One way to forward traffic onto tunnel is to use routing, but this limits TE tunnel to be used only for routing IP packets.

Additionally, several types of traffic can be forwarded onto TE tunnel automatically, if it is known to be destined to the endpoint of tunnel and if tunnel is active:

  • traffic that is routed using route route learned from BGP, if BGP NextHop is tunnel endpoint (this default behaviour can be changed by setting route porperty "use-te-nexthop" to "no"), both - regular IP and VPNv4 (MP-BGP IP VPN) routes fit in this category;
  • traffic for VPLS interfaces, if remote endpoint of VPLS pseudowire is the same as TE tunnel endpoint.

For example, for IP BGP route having BGP NextHop x.x.x.x, forwarding method will be chosen according to the following rules:

  • if TE tunnel with endpoint x.x.x.x is active, use it;
  • otherwise if LDP label mapping from next hop towards x.x.x.x is received, use it;
  • otherwise use regular routing (no MPLS encapsulation).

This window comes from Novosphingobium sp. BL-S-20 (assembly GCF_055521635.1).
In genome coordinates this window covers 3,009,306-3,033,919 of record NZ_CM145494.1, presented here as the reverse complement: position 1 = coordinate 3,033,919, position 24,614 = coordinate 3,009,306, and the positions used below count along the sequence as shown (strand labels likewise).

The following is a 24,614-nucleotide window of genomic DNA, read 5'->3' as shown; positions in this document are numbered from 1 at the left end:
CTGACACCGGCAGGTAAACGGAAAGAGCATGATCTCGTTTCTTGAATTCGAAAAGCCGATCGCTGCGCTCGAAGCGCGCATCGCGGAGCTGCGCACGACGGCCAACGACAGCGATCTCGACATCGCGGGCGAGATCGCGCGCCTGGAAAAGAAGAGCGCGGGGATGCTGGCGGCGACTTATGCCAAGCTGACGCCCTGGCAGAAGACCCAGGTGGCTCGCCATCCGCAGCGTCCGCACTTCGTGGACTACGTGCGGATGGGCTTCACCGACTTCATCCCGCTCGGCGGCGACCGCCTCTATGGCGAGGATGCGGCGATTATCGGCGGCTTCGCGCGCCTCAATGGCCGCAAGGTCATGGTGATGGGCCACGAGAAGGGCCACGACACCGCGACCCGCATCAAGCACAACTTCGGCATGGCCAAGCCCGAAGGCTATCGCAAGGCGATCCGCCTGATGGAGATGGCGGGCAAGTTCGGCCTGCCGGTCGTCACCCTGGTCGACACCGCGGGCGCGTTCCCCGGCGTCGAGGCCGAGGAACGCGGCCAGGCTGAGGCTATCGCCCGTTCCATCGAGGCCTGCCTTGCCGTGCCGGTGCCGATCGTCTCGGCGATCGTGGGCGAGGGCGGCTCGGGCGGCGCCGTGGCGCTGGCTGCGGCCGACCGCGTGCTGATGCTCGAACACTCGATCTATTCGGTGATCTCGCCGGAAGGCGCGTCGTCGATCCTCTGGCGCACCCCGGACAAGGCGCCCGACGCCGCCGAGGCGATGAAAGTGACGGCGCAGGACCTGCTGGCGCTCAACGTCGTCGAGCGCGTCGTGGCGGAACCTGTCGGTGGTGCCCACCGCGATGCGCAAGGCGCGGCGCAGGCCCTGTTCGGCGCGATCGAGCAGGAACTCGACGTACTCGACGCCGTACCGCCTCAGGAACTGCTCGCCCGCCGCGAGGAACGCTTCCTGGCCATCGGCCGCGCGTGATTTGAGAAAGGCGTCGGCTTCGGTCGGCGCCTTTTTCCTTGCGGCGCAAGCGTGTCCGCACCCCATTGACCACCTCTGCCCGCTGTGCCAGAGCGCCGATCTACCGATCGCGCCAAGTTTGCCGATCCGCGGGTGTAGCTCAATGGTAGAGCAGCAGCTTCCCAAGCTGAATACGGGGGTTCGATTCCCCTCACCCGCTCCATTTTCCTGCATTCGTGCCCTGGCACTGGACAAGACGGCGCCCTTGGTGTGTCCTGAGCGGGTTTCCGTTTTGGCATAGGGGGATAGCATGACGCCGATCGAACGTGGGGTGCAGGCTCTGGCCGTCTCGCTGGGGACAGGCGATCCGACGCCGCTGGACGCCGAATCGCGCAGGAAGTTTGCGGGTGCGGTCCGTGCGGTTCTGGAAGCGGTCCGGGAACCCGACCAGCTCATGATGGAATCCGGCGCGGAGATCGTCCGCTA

In similar way, if remote address of VPLS pseudowire is x.x.x.x, forwarding method will be chosen in the following order:

  • if TE tunnel with endpoint x.x.x.x is active, use it;
  • otherwise if LDP label mapping from next hop towards x.x.x.x is received, use it;
  • otherwise VPLS tunnel can not be active.

Note that RSVP TE tunnels as a way to establish LSPs can be used together with LDP. Using RSVP TE does not replace or disable LDP, but LSP established by TE is usually preferred over one established using LDP.

Example network

Consider the same network as used for LDP signaled VPLS example in MPLSVPLS:


Customer A wants to establish IP VPN between his 3 sites and Customer B wants to transparent connection for ethernet segments at his sites.